It was with no little anger that I read New Zealander John Minto’s open letter to President Thabo Mbeki.
In it, he outlines his reasons for refusing to accept the OR Tambo Award on behalf of Halt All Racist Tours and the anti-apartheid movement of New Zealand — an honour given to non-South Africans in recognition of their friendship and support, and which was previously bestowed on Mahatma Gandhi and Martin Luther King.
The basis for his refusal, if I may be so bold, seems to be his belief that it would be hypocritical to accept the award while blacks are suffering worse social and economic conditions now than they were under white rule.
Whatever this genius is smoking, make it the single product we import from New Zealand and put me down for a year’s supply — please send the account to Mr Riaan Wolmarans, PO Box 656, Louis Trichardt, 6123.
This genius then goes on to say that he campaigned for all South Africans, not just a small, elite group of black millionaires!
Did one of those flour bombs they were dropping from planes on to the Springboks during the 1981 tour hit this wenner on the head?
My best is his conclusion: “Apartheid was accurately described as a ‘crime against humanity’ by the United Nations and the ANC. I could not in all conscience attend a ceremony to receive an award conferred by your office while a similar crime is in progress.
“Receiving an award would inevitably associate myself and the movement here with ANC government policies. At one time this may have been a source of pride but it would now be a source of personal embarrassment which I am not prepared to endure.”
Talk about your Afro-pessimist!
I once read an introduction to Graham Greene’s The Quiet American that described the book as “a terrifying portrait of innocence at large” (which reminds me of that other great Kiwi who vetoed South Africa’s bid and gave the previous Soccer World Cup to Germany, despite specific instructions from his federation to vote for us).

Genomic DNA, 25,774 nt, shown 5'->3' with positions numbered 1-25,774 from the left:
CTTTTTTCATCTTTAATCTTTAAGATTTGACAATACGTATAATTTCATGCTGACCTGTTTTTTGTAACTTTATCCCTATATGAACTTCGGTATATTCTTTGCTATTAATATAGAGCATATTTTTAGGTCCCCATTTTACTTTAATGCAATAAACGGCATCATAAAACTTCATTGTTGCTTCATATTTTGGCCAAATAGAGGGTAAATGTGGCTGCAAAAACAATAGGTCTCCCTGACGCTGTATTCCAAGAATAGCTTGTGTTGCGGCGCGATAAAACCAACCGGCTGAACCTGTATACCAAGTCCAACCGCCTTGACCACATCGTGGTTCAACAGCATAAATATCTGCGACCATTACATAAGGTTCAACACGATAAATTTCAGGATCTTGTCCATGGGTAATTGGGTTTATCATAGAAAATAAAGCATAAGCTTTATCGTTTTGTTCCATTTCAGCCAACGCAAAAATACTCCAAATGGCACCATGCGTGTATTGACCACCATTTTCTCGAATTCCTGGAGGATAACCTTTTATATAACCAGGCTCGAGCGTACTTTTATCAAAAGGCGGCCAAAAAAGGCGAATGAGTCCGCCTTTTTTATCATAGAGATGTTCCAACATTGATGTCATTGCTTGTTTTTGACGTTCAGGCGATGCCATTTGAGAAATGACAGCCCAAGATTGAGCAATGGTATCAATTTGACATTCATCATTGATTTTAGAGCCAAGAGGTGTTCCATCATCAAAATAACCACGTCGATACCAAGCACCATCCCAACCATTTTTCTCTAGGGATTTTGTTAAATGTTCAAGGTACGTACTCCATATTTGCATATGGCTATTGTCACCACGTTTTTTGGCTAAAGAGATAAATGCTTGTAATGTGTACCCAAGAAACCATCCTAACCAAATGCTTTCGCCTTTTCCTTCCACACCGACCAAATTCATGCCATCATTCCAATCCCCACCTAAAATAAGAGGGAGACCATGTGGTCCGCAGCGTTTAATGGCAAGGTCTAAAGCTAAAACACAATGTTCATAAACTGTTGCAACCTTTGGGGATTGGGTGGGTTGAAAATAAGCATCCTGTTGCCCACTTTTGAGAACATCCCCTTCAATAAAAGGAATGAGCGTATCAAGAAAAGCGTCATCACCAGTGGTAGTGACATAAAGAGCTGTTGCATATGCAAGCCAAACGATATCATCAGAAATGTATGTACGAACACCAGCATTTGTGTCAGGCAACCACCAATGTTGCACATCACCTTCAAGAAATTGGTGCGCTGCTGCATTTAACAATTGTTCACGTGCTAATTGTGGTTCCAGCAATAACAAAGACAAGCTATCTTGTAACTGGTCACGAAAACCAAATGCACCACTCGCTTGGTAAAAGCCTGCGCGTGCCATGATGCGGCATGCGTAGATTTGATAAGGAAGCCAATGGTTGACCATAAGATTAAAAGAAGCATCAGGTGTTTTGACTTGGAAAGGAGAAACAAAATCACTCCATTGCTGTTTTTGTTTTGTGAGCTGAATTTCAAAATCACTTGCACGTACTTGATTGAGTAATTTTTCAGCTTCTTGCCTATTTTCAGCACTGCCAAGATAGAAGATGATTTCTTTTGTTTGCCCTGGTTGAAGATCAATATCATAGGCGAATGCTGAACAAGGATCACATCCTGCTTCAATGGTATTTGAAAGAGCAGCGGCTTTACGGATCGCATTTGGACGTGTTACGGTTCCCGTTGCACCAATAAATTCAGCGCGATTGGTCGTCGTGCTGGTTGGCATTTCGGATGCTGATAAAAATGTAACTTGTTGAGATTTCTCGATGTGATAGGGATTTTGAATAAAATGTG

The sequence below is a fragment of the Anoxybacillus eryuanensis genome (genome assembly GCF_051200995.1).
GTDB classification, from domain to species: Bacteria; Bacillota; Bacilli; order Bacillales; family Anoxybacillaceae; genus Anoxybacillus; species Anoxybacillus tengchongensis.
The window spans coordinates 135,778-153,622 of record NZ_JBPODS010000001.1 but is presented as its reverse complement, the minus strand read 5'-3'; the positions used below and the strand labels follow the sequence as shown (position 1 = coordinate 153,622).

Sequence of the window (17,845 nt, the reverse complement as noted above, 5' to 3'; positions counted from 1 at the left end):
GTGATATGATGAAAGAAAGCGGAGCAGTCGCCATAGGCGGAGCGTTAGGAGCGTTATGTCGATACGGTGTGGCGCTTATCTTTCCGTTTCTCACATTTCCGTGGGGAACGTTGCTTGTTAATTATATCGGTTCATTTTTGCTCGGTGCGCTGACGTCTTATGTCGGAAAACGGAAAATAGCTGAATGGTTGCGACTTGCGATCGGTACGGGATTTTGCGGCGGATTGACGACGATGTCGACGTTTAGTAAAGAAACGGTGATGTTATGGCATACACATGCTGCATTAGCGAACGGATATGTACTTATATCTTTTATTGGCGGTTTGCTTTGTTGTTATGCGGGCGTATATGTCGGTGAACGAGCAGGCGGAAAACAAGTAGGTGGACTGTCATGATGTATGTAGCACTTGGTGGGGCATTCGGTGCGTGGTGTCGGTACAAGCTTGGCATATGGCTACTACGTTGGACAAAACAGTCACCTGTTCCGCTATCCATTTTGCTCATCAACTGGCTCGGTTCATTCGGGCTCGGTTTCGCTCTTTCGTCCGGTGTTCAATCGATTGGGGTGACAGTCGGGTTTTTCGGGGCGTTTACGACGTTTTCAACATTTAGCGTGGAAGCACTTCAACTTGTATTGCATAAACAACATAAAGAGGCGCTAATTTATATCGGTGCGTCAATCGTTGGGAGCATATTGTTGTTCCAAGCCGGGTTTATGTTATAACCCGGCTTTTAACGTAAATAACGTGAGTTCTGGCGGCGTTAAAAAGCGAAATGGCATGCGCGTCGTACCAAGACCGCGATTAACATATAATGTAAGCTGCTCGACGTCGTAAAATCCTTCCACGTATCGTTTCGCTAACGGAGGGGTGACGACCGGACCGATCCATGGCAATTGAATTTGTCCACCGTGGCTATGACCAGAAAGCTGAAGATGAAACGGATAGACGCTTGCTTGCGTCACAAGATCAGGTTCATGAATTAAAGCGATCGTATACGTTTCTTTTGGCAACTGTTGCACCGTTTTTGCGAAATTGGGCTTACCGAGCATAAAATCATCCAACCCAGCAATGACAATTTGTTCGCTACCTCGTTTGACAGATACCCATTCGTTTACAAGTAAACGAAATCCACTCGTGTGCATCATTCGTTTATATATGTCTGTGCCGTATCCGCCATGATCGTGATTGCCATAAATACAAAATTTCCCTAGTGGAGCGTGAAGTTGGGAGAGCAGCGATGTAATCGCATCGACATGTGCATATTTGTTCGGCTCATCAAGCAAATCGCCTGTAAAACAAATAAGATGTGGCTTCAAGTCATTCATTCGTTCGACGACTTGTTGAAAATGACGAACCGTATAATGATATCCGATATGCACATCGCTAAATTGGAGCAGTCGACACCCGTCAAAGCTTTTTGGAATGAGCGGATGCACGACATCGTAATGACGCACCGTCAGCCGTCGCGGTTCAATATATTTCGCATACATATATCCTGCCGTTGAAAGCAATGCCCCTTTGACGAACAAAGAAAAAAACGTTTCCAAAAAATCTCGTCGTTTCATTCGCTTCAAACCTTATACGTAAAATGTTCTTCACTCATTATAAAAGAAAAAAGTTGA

Very apt in this case.
The letter he wrote is, at best, a superficial reading of the current situation in South Africa and mirrors the views of many of the worst racists in this country — racists who believe that blacks were better off under white rule and are incapable of caring for their fellow blacks.
Does Minto factor in that under white rule, different races could not:
The list is endless.
Is he of the mistaken view that South Africa’s economy was in mint condition when the ANC took over?
Has he overlooked the millions of South Africans who are now being employed in worthwhile jobs, who have ambitions and a say in their future that would never have happened under white rule?
Has he even considered the indignity and humiliation that discrimination based on race brings?
Black South Africans are a million miles from where they were, Mr Minto, and even to suggest otherwise is not only an insult and, in my opinion, downright racist, but also shows a lack of any grasp or understanding of the situation here right now.
If you think that there is poverty and too little effort in this regard, so does the ANC you so flippantly describe as being an embarrassment. If you followed our affairs, you’d be aware of the impact it had at Polokwane.
Millionaires — this is peculiar to South Africa because? The fact that we now have black millionaires and billionaires, long overdue, I might add, is neither the problem nor the solution to poverty; that lies in macro-economics not berating the achievers.
Electricity, Zimbabwe, Aids and all the other problems that our country is experiencing are being dealt with in a transparent (if sometimes misguided) manner. The result is a growth in accountability and the potential of finding better decision-makers.
It also means debate and ideas on how best to proceed with our problems. Under white rule you went along or you went; sometimes inside.
Minto’s letter is a disgrace — perhaps he can advise us of the crime against humanity that he suggests the ANC is committing that is similar to apartheid.
The only crime is that this “do-gooder” who loves telling everyone about his exploits against the police while protesting against the 1981 Springbok tour forgot to find out what the cause he was fighting for was really all about.
Now he wants to thumb his nose at authority again; this time at our expense — build the Minto legend. All he has achieved is to show South Africans that we were misguided in trying to give him the award in the first place — what he actually represents is exactly what we were trying to get away from. Ironically he, despite his views, played a part in that.